OECD: Greece Among Countries with Less Alcohol Consumption Per Capita

alcoholA recent OECD report revealed that Lithuania has the highest per capita consumption of alcoholic beverages. On the other hand, Greece, occupies one of the lowest positions on this list. Specifically, Greece ranked 32nd among the 44 countries classified by the OECD.

The report included data regarding the drinking habits and alcohol consumption of people in 44 different countries across the world in 2013, comparing with the habits the country’s residents in 2000. As far as Greece is concerned, the average alcohol consumption per capita has significantly decreased.

The top position on the list was occupied by the Lithuanians, followed by Austrians, Estonians and Czechs, while Indonesia ranked last with the lowest alcohol consumption per capita. Turkey and India were also on the bottom, since both countries have s high population of those that follow a religion that prohibits the consumption of alcohol.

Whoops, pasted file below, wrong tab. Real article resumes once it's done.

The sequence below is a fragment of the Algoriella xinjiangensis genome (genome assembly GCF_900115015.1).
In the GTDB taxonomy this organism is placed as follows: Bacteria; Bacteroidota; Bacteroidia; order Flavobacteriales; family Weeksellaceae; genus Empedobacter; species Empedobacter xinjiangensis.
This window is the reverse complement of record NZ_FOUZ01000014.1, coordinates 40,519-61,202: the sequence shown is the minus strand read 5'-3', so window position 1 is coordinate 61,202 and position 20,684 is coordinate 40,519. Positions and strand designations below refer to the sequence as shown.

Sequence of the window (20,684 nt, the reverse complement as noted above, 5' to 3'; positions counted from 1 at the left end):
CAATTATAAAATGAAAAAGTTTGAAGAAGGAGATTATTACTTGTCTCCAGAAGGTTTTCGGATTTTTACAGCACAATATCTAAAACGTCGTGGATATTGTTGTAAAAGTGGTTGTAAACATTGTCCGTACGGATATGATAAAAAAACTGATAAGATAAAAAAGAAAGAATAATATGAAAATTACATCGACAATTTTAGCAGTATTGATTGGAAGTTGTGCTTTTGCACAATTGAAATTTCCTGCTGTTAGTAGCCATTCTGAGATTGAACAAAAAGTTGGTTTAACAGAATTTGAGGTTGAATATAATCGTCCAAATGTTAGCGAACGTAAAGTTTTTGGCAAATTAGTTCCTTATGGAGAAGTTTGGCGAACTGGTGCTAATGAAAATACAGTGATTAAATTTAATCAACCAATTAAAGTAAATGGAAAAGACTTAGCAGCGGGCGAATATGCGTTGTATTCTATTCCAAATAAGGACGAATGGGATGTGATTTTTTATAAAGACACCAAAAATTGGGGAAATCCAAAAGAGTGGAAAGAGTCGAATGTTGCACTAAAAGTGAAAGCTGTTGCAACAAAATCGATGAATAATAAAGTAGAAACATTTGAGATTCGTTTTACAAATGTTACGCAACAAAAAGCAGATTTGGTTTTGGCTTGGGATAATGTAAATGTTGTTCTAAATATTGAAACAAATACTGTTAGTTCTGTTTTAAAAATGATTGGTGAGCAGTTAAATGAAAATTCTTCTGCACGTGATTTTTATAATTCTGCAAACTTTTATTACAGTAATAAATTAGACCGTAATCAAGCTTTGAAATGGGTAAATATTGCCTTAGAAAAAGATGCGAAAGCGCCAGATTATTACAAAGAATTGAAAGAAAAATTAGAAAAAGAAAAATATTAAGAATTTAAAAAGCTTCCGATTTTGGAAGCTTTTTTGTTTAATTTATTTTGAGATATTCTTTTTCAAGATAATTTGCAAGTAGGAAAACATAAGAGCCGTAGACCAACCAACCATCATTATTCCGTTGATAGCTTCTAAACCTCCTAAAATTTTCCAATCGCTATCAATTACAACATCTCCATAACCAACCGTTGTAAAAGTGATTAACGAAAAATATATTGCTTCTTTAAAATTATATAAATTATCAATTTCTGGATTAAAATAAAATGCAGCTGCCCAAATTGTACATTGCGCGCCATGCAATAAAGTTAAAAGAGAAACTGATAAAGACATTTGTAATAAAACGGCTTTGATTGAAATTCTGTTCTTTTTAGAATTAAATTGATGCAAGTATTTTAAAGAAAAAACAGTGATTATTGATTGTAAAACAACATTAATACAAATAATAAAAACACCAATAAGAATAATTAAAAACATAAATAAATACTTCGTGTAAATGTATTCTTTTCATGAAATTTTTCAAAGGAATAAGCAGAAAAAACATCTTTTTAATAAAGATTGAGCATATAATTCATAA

• Polycrates

    Interesting relationship between national debt to alcohol consumption. The biggest debtor nations have the lower consumption while the Lending nations have the highest.

    Having spent some time in Indonesia, I highly question the results of this report. A quick look at the sales of Indonesia’s Bintang Beer as well as home brewed and distillate spirits would discredit the data. OECD push to regulate alcohol consumption including our beloved Tsipuro strongly suggests they have a severe “drinking” problem.

  • Polycrates

    Interesting relationship between national debt to alcohol consumption. The biggest debtor nations have the lower consumption while the Lending nations have the highest.

    Having spent some time in Indonesia, I highly question the results of this report. A quick look at the sales of Indonesia’s Bintang Beer as well as home brewed and distillate spirits would discredit the data. OECD push to regulate alcohol consumption including our beloved Tsipuro strongly suggests they have a severe “drinking” problem.